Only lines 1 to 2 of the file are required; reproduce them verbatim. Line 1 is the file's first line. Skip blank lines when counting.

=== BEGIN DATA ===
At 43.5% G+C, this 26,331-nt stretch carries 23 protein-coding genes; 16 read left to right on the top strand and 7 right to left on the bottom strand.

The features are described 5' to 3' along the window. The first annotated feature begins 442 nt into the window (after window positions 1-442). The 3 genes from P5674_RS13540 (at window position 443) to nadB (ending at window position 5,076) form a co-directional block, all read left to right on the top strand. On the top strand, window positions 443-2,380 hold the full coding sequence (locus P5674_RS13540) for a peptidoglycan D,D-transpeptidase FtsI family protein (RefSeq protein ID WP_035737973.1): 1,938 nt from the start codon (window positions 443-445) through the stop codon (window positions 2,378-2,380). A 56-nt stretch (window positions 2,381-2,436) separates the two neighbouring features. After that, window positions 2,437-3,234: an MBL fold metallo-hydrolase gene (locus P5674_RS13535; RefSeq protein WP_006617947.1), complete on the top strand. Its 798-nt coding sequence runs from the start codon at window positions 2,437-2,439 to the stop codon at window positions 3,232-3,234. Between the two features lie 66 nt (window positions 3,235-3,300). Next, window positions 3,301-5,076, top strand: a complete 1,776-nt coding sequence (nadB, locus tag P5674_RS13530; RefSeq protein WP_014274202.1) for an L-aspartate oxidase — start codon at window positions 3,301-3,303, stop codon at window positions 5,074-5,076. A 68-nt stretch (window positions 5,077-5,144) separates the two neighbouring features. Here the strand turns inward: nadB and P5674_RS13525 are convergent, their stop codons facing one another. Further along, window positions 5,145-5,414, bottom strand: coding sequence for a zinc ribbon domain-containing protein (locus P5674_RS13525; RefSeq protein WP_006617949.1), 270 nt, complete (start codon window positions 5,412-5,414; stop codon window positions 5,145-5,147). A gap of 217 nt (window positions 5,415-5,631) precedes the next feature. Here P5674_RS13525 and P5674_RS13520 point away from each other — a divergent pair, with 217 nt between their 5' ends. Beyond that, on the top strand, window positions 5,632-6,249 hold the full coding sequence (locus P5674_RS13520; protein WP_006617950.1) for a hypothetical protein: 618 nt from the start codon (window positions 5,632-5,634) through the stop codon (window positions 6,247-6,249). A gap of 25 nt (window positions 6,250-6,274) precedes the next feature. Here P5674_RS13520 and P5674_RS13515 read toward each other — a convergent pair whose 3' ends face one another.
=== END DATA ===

At 43.5% G+C, this 26,331-nt stretch carries 23 protein-coding genes; 16 read left to right on the top strand and 7 right to left on the bottom strand.

The features are described 5' to 3' along the window. The first annotated feature begins 442 nt into the window (after window positions 1-442). The 3 genes from P5674_RS13540 (at window position 443) to nadB (ending at window position 5,076) form a co-directional block, all read left to right on the top strand. On the top strand, window positions 443-2,380 hold the full coding sequence (locus P5674_RS13540) for a peptidoglycan D,D-transpeptidase FtsI family protein (RefSeq protein ID WP_035737973.1): 1,938 nt from the start codon (window positions 443-445) through the stop codon (window positions 2,378-2,380). A 56-nt stretch (window positions 2,381-2,436) separates the two neighbouring features. After that, window positions 2,437-3,234: an MBL fold metallo-hydrolase gene (locus P5674_RS13535; RefSeq protein WP_006617947.1), complete on the top strand. Its 798-nt coding sequence runs from the start codon at window positions 2,437-2,439 to the stop codon at window positions 3,232-3,234. Between the two features lie 66 nt (window positions 3,235-3,300). Next, window positions 3,301-5,076, top strand: a complete 1,776-nt coding sequence (nadB, locus tag P5674_RS13530; RefSeq protein WP_014274202.1) for an L-aspartate oxidase — start codon at window positions 3,301-3,303, stop codon at window positions 5,074-5,076. A 68-nt stretch (window positions 5,077-5,144) separates the two neighbouring features. Here the strand turns inward: nadB and P5674_RS13525 are convergent, their stop codons facing one another. Further along, window positions 5,145-5,414, bottom strand: coding sequence for a zinc ribbon domain-containing protein (locus P5674_RS13525; RefSeq protein WP_006617949.1), 270 nt, complete (start codon window positions 5,412-5,414; stop codon window positions 5,145-5,147). A gap of 217 nt (window positions 5,415-5,631) precedes the next feature. Here P5674_RS13525 and P5674_RS13520 point away from each other — a divergent pair, with 217 nt between their 5' ends. Beyond that, on the top strand, window positions 5,632-6,249 hold the full coding sequence (locus P5674_RS13520; protein WP_006617950.1) for a hypothetical protein: 618 nt from the start codon (window positions 5,632-5,634) through the stop codon (window positions 6,247-6,249). A gap of 25 nt (window positions 6,250-6,274) precedes the next feature. Here P5674_RS13520 and P5674_RS13515 read toward each other — a convergent pair whose 3' ends face one another.